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All set for dialogue to address issues women face at work

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 The Gender Center for Empowering Development (GenCED) is set to organise a National Dialogue on December 12 at the Holiday Clinic, Accra. The them for the dialogue is: “Labor laws. Women’s Right at the Work Place”.

Speaking on GBC’s Uniiq FM Breakfast Show, the executive Director of GenCED, Esther Tawia said most women get fired at work, denied job interviews because they are pregnant. The Dialogue is to deal with issues of women who are going through abuse at the work place and educate them about their rights at the work place and the appropriate place to go to seek for help.

  She noted that though labour laws enshrined in the 1992 constitution specifically protects women, its practice at the work place both at the State and public institutions contradict what has been laid down.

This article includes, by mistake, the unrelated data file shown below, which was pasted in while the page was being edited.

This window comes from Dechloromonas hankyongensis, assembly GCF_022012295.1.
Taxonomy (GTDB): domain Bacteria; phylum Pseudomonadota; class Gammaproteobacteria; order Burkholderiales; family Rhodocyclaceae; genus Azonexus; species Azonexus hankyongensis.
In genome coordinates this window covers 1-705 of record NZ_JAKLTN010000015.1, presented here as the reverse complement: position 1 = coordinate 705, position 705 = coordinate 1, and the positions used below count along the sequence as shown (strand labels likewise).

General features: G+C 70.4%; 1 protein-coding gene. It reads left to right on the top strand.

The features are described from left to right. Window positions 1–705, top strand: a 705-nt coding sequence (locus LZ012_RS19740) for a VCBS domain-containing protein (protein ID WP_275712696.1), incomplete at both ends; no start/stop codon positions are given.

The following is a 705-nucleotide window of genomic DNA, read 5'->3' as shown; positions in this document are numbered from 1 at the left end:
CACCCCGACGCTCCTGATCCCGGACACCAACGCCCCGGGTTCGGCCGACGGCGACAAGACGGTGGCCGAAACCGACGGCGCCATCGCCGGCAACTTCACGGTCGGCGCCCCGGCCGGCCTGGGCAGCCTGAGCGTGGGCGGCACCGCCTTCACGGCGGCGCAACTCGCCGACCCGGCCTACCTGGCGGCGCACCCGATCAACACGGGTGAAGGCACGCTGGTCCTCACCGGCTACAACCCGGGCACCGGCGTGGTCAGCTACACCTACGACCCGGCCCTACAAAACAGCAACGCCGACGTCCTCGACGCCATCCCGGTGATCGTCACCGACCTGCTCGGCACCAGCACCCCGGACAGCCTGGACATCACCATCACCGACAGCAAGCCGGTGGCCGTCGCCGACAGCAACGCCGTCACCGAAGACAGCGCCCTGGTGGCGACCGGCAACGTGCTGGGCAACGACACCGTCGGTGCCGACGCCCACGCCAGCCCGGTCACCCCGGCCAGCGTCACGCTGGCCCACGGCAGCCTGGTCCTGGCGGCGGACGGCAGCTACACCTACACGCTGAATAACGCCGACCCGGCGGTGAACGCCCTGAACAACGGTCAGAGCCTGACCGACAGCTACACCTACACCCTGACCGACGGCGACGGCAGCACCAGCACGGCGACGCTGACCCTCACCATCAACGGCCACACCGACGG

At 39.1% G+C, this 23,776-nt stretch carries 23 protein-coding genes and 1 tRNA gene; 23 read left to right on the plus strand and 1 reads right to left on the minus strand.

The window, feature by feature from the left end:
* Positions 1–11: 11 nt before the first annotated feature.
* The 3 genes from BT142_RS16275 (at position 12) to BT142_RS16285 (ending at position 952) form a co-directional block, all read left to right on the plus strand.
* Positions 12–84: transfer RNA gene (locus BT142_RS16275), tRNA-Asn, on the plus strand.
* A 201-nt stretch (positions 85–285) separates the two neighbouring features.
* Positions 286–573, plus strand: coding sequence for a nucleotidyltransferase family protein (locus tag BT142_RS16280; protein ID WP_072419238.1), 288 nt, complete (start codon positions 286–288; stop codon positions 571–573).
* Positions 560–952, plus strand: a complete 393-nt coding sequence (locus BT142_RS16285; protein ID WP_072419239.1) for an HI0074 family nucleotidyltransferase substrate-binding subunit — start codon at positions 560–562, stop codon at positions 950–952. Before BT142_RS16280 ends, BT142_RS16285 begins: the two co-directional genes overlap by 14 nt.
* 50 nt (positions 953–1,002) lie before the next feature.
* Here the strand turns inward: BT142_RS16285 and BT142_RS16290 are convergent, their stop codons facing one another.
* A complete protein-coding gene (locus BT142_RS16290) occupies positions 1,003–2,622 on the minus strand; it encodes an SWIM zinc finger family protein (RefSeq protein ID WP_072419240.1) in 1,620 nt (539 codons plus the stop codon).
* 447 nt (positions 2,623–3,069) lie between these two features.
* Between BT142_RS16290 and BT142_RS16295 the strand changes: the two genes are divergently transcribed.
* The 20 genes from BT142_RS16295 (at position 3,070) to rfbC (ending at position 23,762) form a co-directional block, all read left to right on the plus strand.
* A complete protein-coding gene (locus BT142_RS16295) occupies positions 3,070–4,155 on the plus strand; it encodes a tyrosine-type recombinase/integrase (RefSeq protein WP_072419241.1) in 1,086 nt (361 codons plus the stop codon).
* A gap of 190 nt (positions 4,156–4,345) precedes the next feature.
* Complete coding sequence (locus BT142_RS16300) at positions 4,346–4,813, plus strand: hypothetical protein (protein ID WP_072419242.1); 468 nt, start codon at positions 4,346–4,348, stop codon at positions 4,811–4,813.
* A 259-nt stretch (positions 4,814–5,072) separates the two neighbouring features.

Portrait of the Executive Director of Gender Center for Empowering Development (GenCED), Esther Tawia.

“The fire service incidence is a clear example. This is a state institution but they sacked three women because they got pregnant whilst in service. They were asked not to get pregnant for the first and two years of their employment. The organisation sees it to be a mistake for them to get pregnant so they were fired. People should not treat pregnancy as a sickness. If someone comes to your organisation and she is pregnant, there is nothing wrong. Nothing has happened to her intellect and capabilities. It is what she brings on board that you are interested not her pregnancy,” she said.

 She added that Institutions like the CHIRAJ, Labor commission, Trade Union Congress and people from the Northern region will be present at the dialogue including individuals who are victims of labour laws practice at the work place.

“Women’s right are also human right and needs to be respected no matter what,” she concluded.
GenCED, established in May, 2011, is a not for profit advocacy organisation aimed at empowering women and youth for sustainable development in our communities.
Story by: Mavis Arthur.

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